Sunlight and exercise are some of the biggest contributors to a good night’s sleep. Exercise helps to burn off energy and gets the body ready for bedtime. Blue light, during the day provided by the sun, helps in melatonin production, which is a key hormone when it comes to sleep. It also aids in regulating our internal body clocks, which naturally produces cortisol during the day for energy and alertness. Making sure that your child gets a healthy dose of sunlight during the day, will help them sleep better on their first night of daylight savings time (and beyond), than if they stayed cooped up inside all afternoon.

Tip B: Have A Bedtime Routine 

A child’s bedtime routine is a powerful way to promote sleep. It does so much more than just getting your child ready for bed. A  bedtime routine, when done consistently every night, signals to the brain and to the body that sleep is coming.  This triggers the neurotransmitters in the brain to get moving! It starts the release of melatonin and shuts off cortisol productions. The predictability of the routine also helps your child to feel safe, knowing what is to come next (and should help to keep any bedtime battles at bay!).  Use a bedtime routine chart to help them visualize what is coming next as well.  By the time they climb into bed, they are ready to have a good night’s sleep!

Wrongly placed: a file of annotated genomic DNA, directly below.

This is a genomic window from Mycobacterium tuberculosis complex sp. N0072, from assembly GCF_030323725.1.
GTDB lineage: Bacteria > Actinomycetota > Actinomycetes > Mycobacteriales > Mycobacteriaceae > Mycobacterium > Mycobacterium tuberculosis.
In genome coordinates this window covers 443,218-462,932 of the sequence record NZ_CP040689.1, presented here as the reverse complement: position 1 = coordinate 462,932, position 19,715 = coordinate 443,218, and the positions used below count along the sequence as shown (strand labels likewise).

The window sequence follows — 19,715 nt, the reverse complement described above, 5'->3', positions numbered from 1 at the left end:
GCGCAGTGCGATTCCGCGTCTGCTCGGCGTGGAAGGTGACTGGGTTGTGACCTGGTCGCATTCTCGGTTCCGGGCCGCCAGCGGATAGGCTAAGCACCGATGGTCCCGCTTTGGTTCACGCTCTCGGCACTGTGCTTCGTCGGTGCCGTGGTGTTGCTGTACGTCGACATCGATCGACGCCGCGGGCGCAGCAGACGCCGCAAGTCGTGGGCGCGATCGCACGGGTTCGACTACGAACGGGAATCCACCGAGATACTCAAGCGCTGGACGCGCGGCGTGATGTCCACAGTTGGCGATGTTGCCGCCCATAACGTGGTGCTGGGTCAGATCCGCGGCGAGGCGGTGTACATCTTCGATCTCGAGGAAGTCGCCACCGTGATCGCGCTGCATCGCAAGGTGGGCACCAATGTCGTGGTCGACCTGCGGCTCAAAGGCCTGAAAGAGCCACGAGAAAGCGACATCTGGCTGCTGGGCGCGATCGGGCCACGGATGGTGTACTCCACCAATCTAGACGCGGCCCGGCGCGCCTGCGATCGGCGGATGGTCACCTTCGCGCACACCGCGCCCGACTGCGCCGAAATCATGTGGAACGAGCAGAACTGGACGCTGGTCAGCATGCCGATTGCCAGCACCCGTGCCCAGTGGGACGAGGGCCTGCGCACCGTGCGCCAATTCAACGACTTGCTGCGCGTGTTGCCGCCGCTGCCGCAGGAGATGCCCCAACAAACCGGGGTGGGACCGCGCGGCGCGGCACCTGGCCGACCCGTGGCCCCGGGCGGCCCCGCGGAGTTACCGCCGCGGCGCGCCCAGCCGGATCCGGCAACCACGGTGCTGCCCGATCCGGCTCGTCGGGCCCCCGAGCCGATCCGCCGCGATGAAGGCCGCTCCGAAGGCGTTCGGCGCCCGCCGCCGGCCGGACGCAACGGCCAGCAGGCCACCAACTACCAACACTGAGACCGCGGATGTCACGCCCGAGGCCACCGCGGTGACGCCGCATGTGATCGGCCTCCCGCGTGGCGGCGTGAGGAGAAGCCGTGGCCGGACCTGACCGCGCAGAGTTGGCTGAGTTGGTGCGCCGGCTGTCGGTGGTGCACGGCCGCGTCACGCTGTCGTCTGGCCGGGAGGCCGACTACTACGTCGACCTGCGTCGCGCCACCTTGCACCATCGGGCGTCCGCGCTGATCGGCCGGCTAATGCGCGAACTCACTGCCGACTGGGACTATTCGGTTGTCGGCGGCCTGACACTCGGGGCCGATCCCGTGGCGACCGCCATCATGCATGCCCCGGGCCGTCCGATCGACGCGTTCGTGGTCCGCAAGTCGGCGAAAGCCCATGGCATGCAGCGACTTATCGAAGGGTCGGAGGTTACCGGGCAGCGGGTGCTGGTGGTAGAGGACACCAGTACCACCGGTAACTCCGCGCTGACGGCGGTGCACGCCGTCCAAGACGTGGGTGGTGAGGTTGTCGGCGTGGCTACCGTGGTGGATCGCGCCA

Tip C: Slight Adjustments at Bedtime 

Even though your child may have to get up at the same time in the morning, you may still be able to  make gradual changes around bedtime. Moving their bedtime either forward or back, depending on which way  the clocks are changing, by 15 minutes every two or three nights after the time change, can lessen the effect it  has on their schedule compared to a one-hour switch overnight. Keep in mind that overtiredness is the  adversary of good sleep, so try your best not to keep them up for an extra hour the night before the clock  moves forward. If they wake up a little early in the morning, that’s OK, and more desirable than having them stay awake for too long at night. 

If you have children over the age of two, you can put a digital clock in the room and put a piece of tape over the  minutes, so that they can see if it is 6:00 pm or 7:00 pm, but they cannot see the minutes. Set the clock forward half an hour so that at 6:30 it says 7:00 and let them get up a little earlier than normal, knowing that, by the end  of the week, they will be back on track and sleep until their normal wakeup time.